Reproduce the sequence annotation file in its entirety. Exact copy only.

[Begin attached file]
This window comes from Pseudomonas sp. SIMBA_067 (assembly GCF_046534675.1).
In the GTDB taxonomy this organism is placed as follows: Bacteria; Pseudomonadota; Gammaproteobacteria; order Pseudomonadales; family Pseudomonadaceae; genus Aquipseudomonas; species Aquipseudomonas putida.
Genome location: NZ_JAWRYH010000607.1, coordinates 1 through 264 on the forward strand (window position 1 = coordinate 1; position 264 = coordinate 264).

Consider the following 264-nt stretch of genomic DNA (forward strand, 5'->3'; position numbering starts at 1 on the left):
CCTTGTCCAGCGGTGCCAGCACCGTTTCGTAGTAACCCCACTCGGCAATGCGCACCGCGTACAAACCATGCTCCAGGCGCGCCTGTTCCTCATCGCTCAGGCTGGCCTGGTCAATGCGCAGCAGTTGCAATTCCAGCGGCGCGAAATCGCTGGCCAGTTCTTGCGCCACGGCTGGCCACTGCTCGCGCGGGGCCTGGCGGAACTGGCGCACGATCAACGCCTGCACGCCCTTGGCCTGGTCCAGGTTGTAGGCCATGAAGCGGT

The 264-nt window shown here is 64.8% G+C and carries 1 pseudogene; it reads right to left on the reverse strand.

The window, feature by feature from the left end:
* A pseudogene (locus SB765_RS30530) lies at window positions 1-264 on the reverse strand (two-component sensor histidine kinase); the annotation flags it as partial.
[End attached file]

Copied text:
This window comes from Pseudomonas sp. SIMBA_067 (assembly GCF_046534675.1).
In the GTDB taxonomy this organism is placed as follows: Bacteria; Pseudomonadota; Gammaproteobacteria; order Pseudomonadales; family Pseudomonadaceae; genus Aquipseudomonas; species Aquipseudomonas putida.
Genome location: NZ_JAWRYH010000607.1, coordinates 1 through 264 on the forward strand (window position 1 = coordinate 1; position 264 = coordinate 264).

Consider the following 264-nt stretch of genomic DNA (forward strand, 5'->3'; position numbering starts at 1 on the left):
CCTTGTCCAGCGGTGCCAGCACCGTTTCGTAGTAACCCCACTCGGCAATGCGCACCGCGTACAAACCATGCTCCAGGCGCGCCTGTTCCTCATCGCTCAGGCTGGCCTGGTCAATGCGCAGCAGTTGCAATTCCAGCGGCGCGAAATCGCTGGCCAGTTCTTGCGCCACGGCTGGCCACTGCTCGCGCGGGGCCTGGCGGAACTGGCGCACGATCAACGCCTGCACGCCCTTGGCCTGGTCCAGGTTGTAGGCCATGAAGCGGT

The 264-nt window shown here is 64.8% G+C and carries 1 pseudogene; it reads right to left on the reverse strand.

The window, feature by feature from the left end:
* A pseudogene (locus SB765_RS30530) lies at window positions 1-264 on the reverse strand (two-component sensor histidine kinase); the annotation flags it as partial.